Thrift store collecting turns trash into treasure

by Joseph Boushee 

Lamps, jewelry, toys and clothing—things a typical passerby might glance at sitting on a shelf or hanging on a rack in a thrift store.


A collector sees these things too, but often reads deeper into them. All of a sudden, it’s not just a lamp—it’s an antique oil lamp from the days before electricity; it’s not just jewelry—it’s a genuine silver necklace; that toy is an authentic Johnny West cowboy action figure and that piece of clothing is a vintage Rolling Stones concert t-shirt from a tour years ago.

Dakota Boys Ranch employee Julie Meyers sees this enthusiasm for collectables every day as people hunt for items in the store. “Quite a few people come in looking for things,” Meyers said. “What may be viewed as worthless by some ends up being just what a collector is looking for.” Meyers notices collectors looking for silver jewelry, pottery, broomstick skirts, plastic flowers and Mr. Potato Head toys.

Some collectors go so far as to ask thrift store employees if they have such odd things as kidney stones, gall stones, animal skulls, mannequin body parts and cardboard fireplaces. “They call for the weirdest things,” Myers said. Whether or not she can send a collector home with a new item, Meyers said she has encountered all types of collectors.

Meyers considers thrift store collecting more unique than garage sales or auctions because of the varied selection. Her experience selling to collectors has created a few interesting situations a more collectable-savvy auctioneer or private owner might face less often.

"We end up marking down (prices on) collectibles,” she said. Meyers said a collector will purchase an item, then after the sale, will educate her on the real value of the item.

These encounters have caused employees at the store to “keep an eye out for collectibles,” she said. Meyers said the large selection of items available adds to the appeal of searching for collectables in a thrift store.

Meyers doesn’t just sell collectables. In fact, she has quite an assortment of items of her own and they’ve all come from the thrift store where she works. With the wide variety of things that come into the store on a daily basis, just about anything could be considered a collectable to the right person, Meyer said.

“(I collect) just about everything,” she said. Namely, the bulk of her collection consists of 1970s memorabilia and Oriental dishes. “My house is full.”

Each item in each room has a purpose. Meyers adds that her collections accent the various rooms of her home. Meyers decks out her basement with 1970s furniture and pictures, and she finds a place for the oriental dishes in her dining room.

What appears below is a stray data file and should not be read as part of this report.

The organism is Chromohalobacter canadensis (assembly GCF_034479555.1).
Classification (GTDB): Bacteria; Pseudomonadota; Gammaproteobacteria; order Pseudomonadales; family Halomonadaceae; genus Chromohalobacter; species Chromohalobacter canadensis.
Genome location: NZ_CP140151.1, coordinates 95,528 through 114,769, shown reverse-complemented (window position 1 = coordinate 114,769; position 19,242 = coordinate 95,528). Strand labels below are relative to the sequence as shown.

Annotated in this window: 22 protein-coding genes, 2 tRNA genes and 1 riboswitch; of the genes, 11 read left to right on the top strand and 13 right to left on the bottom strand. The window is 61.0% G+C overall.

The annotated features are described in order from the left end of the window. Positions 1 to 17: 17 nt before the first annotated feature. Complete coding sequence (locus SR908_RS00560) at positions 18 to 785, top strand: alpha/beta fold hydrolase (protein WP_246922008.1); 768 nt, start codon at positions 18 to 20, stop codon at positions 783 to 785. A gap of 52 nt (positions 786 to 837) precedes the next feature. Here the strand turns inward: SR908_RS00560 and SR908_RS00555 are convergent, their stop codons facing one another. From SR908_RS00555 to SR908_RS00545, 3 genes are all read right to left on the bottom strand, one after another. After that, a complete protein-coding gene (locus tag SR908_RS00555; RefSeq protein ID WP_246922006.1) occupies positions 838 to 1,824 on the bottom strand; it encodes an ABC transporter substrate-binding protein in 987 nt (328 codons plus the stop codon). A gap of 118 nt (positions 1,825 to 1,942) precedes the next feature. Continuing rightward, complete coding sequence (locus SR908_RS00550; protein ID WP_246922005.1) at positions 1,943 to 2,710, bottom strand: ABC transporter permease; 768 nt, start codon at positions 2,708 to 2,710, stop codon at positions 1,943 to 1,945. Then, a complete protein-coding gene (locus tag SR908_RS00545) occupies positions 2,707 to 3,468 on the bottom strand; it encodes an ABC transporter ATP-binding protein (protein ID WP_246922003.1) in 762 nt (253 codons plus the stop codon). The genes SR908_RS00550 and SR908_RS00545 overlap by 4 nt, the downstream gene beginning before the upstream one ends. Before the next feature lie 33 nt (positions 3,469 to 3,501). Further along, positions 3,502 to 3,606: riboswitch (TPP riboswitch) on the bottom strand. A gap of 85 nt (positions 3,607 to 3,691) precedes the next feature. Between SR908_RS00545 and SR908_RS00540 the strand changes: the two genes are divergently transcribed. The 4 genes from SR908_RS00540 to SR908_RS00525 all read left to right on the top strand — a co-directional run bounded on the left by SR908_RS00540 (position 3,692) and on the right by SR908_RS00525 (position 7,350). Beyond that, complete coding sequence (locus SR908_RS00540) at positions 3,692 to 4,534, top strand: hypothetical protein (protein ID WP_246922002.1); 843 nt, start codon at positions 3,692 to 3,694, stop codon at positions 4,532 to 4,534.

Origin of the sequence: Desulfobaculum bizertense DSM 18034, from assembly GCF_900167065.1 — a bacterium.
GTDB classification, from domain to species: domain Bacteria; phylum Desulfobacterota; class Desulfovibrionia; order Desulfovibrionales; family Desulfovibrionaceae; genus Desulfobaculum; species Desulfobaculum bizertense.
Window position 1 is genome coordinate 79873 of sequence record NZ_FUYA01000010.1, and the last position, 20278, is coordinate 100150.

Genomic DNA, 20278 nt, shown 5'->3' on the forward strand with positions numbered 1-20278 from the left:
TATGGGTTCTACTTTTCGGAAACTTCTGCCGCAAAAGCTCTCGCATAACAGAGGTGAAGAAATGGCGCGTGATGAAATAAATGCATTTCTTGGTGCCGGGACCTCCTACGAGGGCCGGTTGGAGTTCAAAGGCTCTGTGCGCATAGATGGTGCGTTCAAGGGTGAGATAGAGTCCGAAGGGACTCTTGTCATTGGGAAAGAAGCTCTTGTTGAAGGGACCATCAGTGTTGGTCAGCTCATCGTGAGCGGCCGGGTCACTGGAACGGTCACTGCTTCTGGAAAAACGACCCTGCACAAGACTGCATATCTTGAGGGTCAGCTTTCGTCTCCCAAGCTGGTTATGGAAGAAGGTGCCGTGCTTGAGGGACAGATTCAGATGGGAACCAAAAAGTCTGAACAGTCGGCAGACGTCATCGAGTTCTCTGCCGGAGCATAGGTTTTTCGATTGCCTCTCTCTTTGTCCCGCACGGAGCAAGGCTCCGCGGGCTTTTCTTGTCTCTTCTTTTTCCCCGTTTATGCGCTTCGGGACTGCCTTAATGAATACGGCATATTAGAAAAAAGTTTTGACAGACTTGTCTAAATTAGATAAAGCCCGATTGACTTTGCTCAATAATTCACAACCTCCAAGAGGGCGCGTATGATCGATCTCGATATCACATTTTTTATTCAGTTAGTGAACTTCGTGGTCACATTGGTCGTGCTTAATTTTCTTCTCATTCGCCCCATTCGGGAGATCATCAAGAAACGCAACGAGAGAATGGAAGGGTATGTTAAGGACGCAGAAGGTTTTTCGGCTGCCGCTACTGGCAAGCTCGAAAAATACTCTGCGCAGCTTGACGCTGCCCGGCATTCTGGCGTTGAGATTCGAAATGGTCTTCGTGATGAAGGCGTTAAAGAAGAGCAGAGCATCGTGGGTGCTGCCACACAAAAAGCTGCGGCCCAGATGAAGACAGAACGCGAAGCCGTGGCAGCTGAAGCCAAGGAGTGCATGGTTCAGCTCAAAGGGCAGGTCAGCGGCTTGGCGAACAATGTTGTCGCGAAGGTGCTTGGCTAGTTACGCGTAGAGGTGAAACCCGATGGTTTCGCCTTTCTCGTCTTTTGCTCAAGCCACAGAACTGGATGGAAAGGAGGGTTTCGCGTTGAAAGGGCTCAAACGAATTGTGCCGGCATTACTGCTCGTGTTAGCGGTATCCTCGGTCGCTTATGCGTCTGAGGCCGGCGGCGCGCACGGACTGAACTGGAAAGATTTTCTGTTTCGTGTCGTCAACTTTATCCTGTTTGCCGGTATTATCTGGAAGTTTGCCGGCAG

Jewelry used to be popular among thrift store collectors, but now Meyers said that the popularity has shifted more towards vintage clothing. That shift in collecting habits can be seen in collectors like Brian Hill.

One item that may never be remembered along with the most popular types of collectables—such as coins, stamps and baseball cards are t-shirts shirts made to commemorate a family reunion. Although they are vintage clothing in their own way, there isn’t exactly a big following for the shirts. Maybe that's why Hill began collecting them nine years ago when he was 14 years old.

“It was about going to punk shows and wearing the shirts,” said Hill, now a radio broadcaster at Q98 in Fargo. “It was a way to stand out a little.”

Growing up in Orlando, Fla., Hill remembers going with his friends to a record store in the city. The store had a small room for concerts that held about 50 people, complete with a stage for the band. This is where he and his friends would show off the shirts.

“They’re good conversation starters,” he said. People would see him in one shirt on a particular week, he said, then see him wearing a different shirt from another reunion the next week. Then they would begin to ask him about the shirts.

Hill’s shirts commonly have a logo on the breast pocket that advertises the last name of the family, or a sort of “family crest” on the back of the shirt.

Hill now has 25 to 30 shirts in his collection, but he doesn’t really wear them anymore as he did when he was younger. His collection remains at his home in Florida.

Hill said he acquired most of his collection by looking through the clothes at thrift stores and rummage sales. He also got them from friends who held family reunions of their own. Hill said he occasionally looks for them, but remembers searching back home for them when he was more actively collecting the shirts. “We used to go to five or six stores and maybe find one or two,” Hill said. “They’re not easy to come by.”